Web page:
But she never got to. On February 25th 2015 Eva woke in the night coughing and crying, and instead of calming as she normally did when I went to her, she stopped breathing and her heart stopped.
Her death was a complete shock. Despite her medical complications I thought of Eva as strong. She was brave. So the fact that a simple cold was what took her away from me, after she had been so much sicker so many times, felt like a cruel blow.
Eva died at 10 and a half months. She had been back in my full time care for six months. It breaks my heart that in such a short life I missed out on eight whole weeks of it.
I know other special needs parents don't get this chance to regroup. Why should I have had this break when others are doing it tough right from day one? But why are they having to do it tough? After Eva's birth, I became part of a community of parents of children with special needs from around the world. As we shared our stories, I wondered, where was the formal support? Why aren't we helping these parents more? Why aren't we allowing them time to process their grief over having to throw away the standard parenting manuals for the special needs life?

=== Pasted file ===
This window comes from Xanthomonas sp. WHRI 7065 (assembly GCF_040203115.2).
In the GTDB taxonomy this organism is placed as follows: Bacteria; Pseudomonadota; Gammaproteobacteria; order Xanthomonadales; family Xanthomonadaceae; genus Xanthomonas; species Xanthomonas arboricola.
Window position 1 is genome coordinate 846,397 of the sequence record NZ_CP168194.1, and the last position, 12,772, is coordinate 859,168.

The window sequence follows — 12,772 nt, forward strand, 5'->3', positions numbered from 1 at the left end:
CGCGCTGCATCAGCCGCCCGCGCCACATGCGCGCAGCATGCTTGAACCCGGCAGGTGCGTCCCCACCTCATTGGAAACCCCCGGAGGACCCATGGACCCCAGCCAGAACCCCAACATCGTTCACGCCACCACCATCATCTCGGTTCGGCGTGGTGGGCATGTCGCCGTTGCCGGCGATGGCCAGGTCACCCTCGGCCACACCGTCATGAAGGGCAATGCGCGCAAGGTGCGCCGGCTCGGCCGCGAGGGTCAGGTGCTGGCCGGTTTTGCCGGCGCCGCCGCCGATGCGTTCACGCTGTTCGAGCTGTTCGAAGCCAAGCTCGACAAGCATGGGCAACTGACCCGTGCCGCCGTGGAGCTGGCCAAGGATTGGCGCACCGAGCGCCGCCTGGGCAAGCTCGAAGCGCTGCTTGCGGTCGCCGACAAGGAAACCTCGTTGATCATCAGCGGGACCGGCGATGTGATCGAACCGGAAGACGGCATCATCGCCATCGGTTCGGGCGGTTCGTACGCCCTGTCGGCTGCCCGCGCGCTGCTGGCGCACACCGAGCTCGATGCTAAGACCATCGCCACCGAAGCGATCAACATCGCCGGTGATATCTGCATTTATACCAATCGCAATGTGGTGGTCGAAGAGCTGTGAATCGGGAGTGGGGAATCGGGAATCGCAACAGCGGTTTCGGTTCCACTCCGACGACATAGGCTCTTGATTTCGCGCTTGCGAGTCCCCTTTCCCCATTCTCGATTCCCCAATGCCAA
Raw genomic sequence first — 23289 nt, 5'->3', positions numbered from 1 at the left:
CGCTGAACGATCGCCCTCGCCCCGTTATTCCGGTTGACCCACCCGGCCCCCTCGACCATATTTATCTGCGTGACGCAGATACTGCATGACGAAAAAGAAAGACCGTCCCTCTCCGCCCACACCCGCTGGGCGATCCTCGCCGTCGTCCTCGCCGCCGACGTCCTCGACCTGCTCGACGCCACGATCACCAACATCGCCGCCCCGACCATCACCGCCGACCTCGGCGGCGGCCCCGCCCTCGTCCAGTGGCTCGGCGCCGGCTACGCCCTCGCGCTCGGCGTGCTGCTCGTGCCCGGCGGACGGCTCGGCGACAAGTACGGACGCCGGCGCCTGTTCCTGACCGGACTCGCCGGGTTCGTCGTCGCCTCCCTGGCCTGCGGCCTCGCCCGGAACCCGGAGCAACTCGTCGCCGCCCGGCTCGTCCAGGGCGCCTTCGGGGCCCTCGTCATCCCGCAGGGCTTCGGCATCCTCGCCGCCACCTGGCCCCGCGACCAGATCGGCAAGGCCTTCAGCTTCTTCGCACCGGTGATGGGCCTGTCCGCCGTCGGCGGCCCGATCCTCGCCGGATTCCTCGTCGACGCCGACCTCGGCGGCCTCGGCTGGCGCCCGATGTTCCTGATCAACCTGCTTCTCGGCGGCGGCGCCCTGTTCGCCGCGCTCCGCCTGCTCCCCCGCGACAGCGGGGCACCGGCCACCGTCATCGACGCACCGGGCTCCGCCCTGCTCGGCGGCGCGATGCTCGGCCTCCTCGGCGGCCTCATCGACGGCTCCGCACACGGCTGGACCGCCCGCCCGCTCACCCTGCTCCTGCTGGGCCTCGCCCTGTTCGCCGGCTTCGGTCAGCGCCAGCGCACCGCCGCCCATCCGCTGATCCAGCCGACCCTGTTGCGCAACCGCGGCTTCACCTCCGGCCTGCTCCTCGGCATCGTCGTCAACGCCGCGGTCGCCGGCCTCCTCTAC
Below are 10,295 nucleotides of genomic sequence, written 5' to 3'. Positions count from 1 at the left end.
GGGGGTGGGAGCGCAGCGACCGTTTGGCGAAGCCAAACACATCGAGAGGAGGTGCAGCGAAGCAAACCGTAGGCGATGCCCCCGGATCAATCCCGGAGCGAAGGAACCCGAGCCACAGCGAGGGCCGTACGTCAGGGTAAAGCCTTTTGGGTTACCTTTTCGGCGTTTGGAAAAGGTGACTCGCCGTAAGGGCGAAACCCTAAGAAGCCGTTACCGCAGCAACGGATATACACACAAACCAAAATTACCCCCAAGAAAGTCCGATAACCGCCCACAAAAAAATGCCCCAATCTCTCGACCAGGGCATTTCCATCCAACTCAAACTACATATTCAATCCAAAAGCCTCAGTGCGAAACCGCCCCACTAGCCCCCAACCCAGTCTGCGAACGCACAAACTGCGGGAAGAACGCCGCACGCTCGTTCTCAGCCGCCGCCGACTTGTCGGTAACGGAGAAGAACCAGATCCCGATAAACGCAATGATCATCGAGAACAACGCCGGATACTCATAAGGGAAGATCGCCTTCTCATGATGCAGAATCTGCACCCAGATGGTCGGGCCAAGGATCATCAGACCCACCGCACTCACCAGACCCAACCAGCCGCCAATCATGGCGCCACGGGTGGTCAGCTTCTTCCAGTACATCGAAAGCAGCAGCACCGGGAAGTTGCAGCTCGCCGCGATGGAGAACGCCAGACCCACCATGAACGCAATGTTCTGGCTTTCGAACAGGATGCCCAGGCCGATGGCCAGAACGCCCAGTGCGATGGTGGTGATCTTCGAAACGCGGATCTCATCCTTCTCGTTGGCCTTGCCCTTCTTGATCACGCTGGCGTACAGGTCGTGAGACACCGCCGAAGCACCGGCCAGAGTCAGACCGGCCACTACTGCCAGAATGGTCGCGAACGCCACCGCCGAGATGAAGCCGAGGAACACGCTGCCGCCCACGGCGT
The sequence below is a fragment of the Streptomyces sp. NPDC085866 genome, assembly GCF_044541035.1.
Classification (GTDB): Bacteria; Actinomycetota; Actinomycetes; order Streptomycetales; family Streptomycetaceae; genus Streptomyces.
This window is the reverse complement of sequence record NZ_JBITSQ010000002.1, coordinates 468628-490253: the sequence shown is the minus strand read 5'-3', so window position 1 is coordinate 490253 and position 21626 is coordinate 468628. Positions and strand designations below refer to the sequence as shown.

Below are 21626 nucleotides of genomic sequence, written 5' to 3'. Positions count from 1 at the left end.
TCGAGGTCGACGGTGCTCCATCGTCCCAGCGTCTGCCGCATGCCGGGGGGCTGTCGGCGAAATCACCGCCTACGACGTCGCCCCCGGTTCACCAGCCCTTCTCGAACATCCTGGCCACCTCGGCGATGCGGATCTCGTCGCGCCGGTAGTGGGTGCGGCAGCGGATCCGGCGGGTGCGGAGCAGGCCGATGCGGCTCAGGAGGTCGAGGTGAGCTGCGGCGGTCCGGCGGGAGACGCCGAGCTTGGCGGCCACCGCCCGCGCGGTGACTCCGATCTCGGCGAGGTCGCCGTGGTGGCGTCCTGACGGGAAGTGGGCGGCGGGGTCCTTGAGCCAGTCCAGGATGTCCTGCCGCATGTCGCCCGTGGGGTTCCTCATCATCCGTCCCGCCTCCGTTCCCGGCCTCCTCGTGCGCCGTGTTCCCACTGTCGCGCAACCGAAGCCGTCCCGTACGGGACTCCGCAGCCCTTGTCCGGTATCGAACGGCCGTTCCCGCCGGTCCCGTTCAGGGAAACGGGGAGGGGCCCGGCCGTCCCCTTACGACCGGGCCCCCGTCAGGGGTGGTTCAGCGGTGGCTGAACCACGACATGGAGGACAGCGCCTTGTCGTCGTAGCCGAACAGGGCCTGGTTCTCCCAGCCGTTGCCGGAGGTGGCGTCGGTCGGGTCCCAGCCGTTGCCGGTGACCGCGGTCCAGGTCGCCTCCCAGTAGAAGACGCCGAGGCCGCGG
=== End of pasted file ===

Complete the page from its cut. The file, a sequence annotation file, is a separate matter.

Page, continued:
There was no parenting manual that could prepare me for Eva.
That regret I have for the time we spent apart will always be with me. But I also remind myself that those two months meant I was the best mother I could be to her for the time I did have her with me. I was strong and confident and happy.
By Tessa Prebble
That was a lovely and moving post. Eva sounds amazing and so do you.
Wonderful post. The photograph of you and Eva smiling is just beautiful.
I'm so sorry for your loss.
I'm so sorry you lost your beautiful daughter.
Someone must be cutting onions.